St Matthews Photo Workshop

In October 1978 six people with a passion for photography met in the Dewdrop Inn Public House, Gwydir Street, Cambridge to form the St Matthews Photo Workshop. The Workshop group published four aims:

  • to make a photographic record of the people and buildings of the St Matthews area [an undeveloped Victorian inner-city part of Cambridge, UK]
  • to explore the particular social and environmental qualities of the area through photography
  • to make people in Cambridge more aware of the qualities of the area through photography; and
  • to find and record old photographs of the area.

The Workshop members proposed to exhibit their photographs and hoped ‘to extend activities to include the teaching of young people about photography.’
The group grew to around twenty members and many were active in a range of local community activities.

Local press coverage for the first exhibition.

One project to encourage local participation and advertise the group was a ‘Photograph Yourself’ day in which local people were encouraged to come into a makeshift studio and make a self-portrait with a preset camera and lighting rig.
The results provided a literal ‘snapshot’ of the many and varied residents in the locale and were included in the group’s first community exhibition, Exposures, held in the Cambridge Lion Yard Library in September 1979. A second exhibition, Exposures 2, was brought to the local Mill Road Library for display in May 1980.

The First Cambridge Darkroom – the transition

These modest beginnings catered for a growing local interest in photography and quickly showed the potential for a publicly accessible photographic darkroom in Cambridge. The group resolved to set up a community darkroom facility in the Bath House Neighbourhood Centre, an old public baths in the St Matthews area that local residents had fought to secure as a community resource when the building was threatened by demolition and redevelopment.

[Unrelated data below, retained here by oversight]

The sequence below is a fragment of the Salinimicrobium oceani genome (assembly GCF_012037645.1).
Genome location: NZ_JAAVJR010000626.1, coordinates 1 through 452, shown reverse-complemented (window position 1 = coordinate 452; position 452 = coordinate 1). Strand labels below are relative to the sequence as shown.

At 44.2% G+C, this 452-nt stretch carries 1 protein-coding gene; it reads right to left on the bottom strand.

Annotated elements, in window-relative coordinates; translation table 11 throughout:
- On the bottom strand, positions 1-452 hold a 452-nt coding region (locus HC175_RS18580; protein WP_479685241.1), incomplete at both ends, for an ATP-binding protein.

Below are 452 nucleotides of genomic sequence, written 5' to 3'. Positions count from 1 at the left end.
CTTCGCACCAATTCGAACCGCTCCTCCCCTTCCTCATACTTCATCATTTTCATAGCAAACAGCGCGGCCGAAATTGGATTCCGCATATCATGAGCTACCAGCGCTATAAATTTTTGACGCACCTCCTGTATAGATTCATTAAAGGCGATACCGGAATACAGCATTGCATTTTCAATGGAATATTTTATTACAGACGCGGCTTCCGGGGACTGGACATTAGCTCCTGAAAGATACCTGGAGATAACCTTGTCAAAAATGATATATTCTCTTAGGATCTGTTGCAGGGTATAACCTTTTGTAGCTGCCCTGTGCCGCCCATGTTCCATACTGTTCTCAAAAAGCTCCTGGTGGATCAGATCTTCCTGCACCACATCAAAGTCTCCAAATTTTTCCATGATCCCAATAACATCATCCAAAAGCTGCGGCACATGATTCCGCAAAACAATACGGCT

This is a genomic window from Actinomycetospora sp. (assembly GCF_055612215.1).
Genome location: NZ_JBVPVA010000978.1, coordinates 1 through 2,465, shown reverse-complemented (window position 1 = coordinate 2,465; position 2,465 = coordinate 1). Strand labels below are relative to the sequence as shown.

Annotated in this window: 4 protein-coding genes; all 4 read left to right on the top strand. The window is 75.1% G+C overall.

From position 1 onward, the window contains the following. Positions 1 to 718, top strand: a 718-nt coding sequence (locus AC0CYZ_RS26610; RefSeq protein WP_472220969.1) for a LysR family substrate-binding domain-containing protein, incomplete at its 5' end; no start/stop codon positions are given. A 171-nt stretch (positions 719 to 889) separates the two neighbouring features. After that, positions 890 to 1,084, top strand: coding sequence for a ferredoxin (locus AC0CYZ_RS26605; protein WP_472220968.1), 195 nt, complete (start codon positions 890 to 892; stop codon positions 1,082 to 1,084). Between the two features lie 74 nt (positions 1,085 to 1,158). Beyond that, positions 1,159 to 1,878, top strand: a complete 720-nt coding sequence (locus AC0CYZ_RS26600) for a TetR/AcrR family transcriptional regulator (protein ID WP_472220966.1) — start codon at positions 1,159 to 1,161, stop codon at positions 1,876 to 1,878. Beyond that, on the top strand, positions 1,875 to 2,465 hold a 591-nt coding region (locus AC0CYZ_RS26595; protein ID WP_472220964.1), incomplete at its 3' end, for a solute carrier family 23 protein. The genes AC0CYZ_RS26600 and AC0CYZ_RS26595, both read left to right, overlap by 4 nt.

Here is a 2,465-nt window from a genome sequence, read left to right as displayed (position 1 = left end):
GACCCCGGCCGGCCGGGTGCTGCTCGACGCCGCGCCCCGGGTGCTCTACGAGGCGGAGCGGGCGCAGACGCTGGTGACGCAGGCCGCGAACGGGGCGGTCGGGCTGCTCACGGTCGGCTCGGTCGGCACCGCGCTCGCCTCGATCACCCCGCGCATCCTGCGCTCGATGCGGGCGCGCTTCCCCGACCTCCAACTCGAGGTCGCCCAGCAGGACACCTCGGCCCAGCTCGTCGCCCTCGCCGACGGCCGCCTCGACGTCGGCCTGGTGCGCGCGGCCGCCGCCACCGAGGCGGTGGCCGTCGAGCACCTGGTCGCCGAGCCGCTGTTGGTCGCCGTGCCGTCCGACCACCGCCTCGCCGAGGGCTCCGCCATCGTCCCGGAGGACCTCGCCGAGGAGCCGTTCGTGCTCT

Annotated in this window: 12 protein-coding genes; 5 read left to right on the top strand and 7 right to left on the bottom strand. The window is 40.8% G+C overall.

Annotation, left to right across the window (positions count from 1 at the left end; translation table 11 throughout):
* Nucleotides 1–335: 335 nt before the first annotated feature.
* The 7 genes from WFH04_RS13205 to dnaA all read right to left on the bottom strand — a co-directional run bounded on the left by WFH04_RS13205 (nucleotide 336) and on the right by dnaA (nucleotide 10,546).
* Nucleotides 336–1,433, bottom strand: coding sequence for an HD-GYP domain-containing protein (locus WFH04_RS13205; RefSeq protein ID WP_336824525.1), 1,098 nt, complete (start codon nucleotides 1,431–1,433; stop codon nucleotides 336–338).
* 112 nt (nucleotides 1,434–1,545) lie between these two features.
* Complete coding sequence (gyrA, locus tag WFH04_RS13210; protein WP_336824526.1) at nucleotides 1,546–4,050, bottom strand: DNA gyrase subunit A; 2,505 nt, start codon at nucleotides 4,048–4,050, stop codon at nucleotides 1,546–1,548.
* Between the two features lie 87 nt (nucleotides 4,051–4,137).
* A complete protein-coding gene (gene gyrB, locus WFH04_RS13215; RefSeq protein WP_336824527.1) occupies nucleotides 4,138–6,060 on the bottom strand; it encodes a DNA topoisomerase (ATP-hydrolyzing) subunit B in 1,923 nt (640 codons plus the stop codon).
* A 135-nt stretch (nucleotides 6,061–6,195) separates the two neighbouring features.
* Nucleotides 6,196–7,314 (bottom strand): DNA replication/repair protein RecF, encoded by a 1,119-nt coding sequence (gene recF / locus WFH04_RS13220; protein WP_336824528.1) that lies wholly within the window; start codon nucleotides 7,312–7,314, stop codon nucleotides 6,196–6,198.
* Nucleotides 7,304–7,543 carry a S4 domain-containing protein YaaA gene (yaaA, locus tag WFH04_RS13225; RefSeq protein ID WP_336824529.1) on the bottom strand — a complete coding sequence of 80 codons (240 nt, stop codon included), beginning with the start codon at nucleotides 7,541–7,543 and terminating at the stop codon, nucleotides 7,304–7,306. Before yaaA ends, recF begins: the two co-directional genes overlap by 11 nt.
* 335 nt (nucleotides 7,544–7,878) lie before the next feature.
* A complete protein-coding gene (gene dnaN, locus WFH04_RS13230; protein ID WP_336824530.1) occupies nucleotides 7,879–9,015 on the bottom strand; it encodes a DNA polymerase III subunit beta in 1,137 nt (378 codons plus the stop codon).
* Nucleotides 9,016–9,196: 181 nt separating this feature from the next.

Towards this goal, in June 1980 the group transformed – renaming itself ‘The Cambridge Darkroom’ with ten founder members.

The aims of the Cambridge Darkroom were stated thus:

  • to promote the practice of and interest in all forms of photography by:
  • providing a photographic darkroom for community use
  • offering education in basic photographic techniques
  • organising photographic workshops and exhibitions
  • making photographic expertise available to community groups

In November 1980 the Eastern Arts Association gave the organisation a grant of £350 – this seemed quite a reasonable sum in those days. Work started on converting the old Public Baths’ boiler room into a community darkroom for monochrome processing and printing.

The first Cambridge Darkroom was launched and opened to the public on 11th April 1981.

The poster that introduced the Cambridge Darkroom to the public in April 1981
The poster that introduced the Cambridge Darkroom to the public in April 1981